The contributions of Catholic sisters in the history of America and Western New York are exceptional, particularly in the area of education, said Maureen Orth, renowned author and special correspondent for Vanity Fair.
Orth, who is also the widow of political journalist and Buffalo native Tim Russert, was the keynote speaker Thursday at the 2013 Catholic Education Dinner, which was attended by about 1,200 people in Buffalo Niagara Convention Center.
“Whether it was the Mercy nuns in South Buffalo, the Josephites in North Buffalo, the Felicians on the West Side, so much of the day-to-day spiritual, charitable and educational infrastructure of the community was built and maintained by the good sisters,” said Orth.
A San Francisco native who graduated from the University of California-Berkeley in 1964, Orth recalled the indelible impression that was left on her husband by his seventh-grade teacher, Sister Lucille Socciarelli, who went on to become a lifelong family friend and was in attendance at the dinner.
In fact, Russert established an award in her name, which was presented during the event to Mary Jane Liszewski, a third-grade teacher at Immaculate Conception School in East Aurora.
“She was the first nun from Buffalo I ever met, and I really marvel that whenever Sister Lucille has gone with our family, whether she was on the set of “Meet the Press, trading quips with Bill Clinton or at Luke’s graduation in Boston with a hierarchy of Jesuits and the president of Boston College, she charms them all, while definitely letting them know her views and exactly where she stands,” said Orth.
“That can-do spirit, ready to take on the world, is exactly what Tim learned as a seventh-grader at St. Bonaventure School 51 years ago, when Sister Lucille urged him to take his excess energy and put it into a school newspaper, the Bonette, Tim’s first experience with journalism,” she added.
After the assassination of President John F. Kennedy, Orth said, the young staff of the Bonette forwarded copies of their paper commemorating the fallen president to President Lyndon B. Johnson, Kennedy’s widow, Jaqueline, and his brother Attorney General Robert F. Kennedy.
“And when they all responded, Tim said that was the moment when his first interest in media and politics blossomed. He had gotten a reaction,” said Orth.
She also recalled her own early experiences with a nun in her native San Francisco.
“Sister Austin’s examination of conscience has stayed with me, or shall I say haunted me, all my life all over the world from Hollywood to Tajikistan. For that is one of the overwhelmingly important roles in our female religious play. Along with our parents, they are how we learn love of God, right from wrong, discipline and order,” Orth said.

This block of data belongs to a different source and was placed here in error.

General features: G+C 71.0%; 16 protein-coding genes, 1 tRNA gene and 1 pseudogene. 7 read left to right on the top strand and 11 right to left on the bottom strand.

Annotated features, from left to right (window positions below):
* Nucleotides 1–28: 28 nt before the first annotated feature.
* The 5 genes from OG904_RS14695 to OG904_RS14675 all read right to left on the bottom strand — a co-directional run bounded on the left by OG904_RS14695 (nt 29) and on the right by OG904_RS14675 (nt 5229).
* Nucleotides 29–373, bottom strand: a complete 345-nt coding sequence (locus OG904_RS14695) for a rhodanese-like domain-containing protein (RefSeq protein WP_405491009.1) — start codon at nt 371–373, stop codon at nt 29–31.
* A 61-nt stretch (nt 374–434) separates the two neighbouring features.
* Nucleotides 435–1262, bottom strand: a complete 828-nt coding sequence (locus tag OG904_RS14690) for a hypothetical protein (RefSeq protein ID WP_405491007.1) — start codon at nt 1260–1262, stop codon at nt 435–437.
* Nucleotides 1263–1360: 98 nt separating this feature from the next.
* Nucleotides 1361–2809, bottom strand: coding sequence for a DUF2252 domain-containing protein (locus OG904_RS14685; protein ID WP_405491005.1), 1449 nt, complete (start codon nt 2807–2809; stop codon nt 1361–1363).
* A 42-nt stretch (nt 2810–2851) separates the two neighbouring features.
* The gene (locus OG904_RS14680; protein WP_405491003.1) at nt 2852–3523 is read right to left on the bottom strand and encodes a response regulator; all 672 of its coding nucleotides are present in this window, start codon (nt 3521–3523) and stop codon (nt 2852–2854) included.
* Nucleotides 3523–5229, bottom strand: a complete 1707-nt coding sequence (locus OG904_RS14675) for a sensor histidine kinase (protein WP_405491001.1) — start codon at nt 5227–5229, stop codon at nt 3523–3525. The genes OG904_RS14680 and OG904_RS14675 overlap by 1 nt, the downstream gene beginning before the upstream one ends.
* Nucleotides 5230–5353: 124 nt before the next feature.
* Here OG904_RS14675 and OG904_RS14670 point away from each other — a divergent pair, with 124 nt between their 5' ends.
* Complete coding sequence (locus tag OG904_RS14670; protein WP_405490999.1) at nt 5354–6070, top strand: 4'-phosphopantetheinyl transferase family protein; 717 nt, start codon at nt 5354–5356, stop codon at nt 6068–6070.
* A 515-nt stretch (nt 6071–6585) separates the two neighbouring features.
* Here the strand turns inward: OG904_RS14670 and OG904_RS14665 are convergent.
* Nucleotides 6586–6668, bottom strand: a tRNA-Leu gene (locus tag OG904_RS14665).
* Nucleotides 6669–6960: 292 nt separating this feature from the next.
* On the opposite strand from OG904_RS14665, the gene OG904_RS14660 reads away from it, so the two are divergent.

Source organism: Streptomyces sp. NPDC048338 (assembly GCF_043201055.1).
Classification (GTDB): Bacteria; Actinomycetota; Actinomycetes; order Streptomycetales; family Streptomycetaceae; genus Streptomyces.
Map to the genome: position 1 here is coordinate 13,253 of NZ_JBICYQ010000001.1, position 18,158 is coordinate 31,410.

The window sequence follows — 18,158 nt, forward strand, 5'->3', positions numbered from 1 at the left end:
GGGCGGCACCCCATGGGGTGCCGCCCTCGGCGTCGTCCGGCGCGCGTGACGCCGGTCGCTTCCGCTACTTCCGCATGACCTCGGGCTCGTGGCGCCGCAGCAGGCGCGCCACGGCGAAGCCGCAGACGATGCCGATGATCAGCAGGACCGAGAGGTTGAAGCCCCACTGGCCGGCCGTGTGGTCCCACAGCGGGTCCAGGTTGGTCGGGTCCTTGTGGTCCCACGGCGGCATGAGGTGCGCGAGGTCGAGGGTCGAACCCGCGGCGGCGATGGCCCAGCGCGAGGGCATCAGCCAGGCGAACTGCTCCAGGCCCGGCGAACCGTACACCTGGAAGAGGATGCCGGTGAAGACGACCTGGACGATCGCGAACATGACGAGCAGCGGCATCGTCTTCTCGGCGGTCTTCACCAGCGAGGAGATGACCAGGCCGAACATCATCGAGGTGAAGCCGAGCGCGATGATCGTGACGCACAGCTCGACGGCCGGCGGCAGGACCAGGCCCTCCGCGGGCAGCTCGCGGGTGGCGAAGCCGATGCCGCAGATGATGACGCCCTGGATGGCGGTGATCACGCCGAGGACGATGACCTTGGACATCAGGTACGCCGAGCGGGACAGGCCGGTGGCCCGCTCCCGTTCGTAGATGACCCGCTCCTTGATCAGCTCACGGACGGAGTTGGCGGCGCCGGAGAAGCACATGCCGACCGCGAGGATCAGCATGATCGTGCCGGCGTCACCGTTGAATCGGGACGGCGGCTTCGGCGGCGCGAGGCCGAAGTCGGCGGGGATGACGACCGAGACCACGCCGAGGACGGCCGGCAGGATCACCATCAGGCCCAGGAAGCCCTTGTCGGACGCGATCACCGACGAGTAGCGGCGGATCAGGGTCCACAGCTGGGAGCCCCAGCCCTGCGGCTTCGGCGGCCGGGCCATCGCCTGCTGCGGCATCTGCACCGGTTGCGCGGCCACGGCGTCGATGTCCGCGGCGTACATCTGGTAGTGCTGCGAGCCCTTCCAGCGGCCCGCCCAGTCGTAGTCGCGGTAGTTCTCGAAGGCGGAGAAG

“There is probably not a single one of us who grew up in a Catholic family or went to a Catholic school during that time who does not have a story of a woman religious who did not put an indelible mark on us,” she continued.
The dinner was the major fundraiser for Catholic education in the Buffalo Diocese. According to Diane Reveals, co-chairwoman of the Thursday night event, about $355,000 was raised, which will support nearly 300 scholarships to Catholic elementary schools for local children from needy families. Of the 12,000 students enrolled in schools operated by the diocese across the eight counties of Western New York, there are nearly 1,700 Catholic and non-Catholic students who require tuition assistance.
Also attending the dinner was the newly appointed superintendent of local Catholic schools, Sister Carol Cimino of Albany, who will officially take over the reins June 1.
Sister Carol said she has not been a part of talks in the diocese on consolidations and mergers.
“But I am really impressed with the process they have used. The process has really called upon local people to make the decisions, and I really believe in that,” she said.
Bishop Richard J. Malone, who also attended his first Catholic Education Dinner in Buffalo on Thursday, will be part of a National School Choice Week breakfast gathering this morning in Statler City, where more than 200 people are expected to push for an expansion of educational options for kids, including charter schools, magnet schools, private schools and home schooling.
The rally, part of a “Whistle Stop Tour” in 14 cities across the country, also will feature comments by State Sen. Mark Grisanti, Tapestry Charter School Principal Lynn Bass, Assemblywoman Crystal Peoples-Stokes, New Creation Fellowship Academy Pastor Stephen J. Andzel, Buffalo District Parent Coordinating Council leader Sam Radford and Andrew Campanella, president of the National School Choice Week.
“This is not just a religious issue. This is not just a teachers issue. This is not just a political issue. It’s an issue that affects the entire Buffalo community,” said Will Green, who helped organize the event.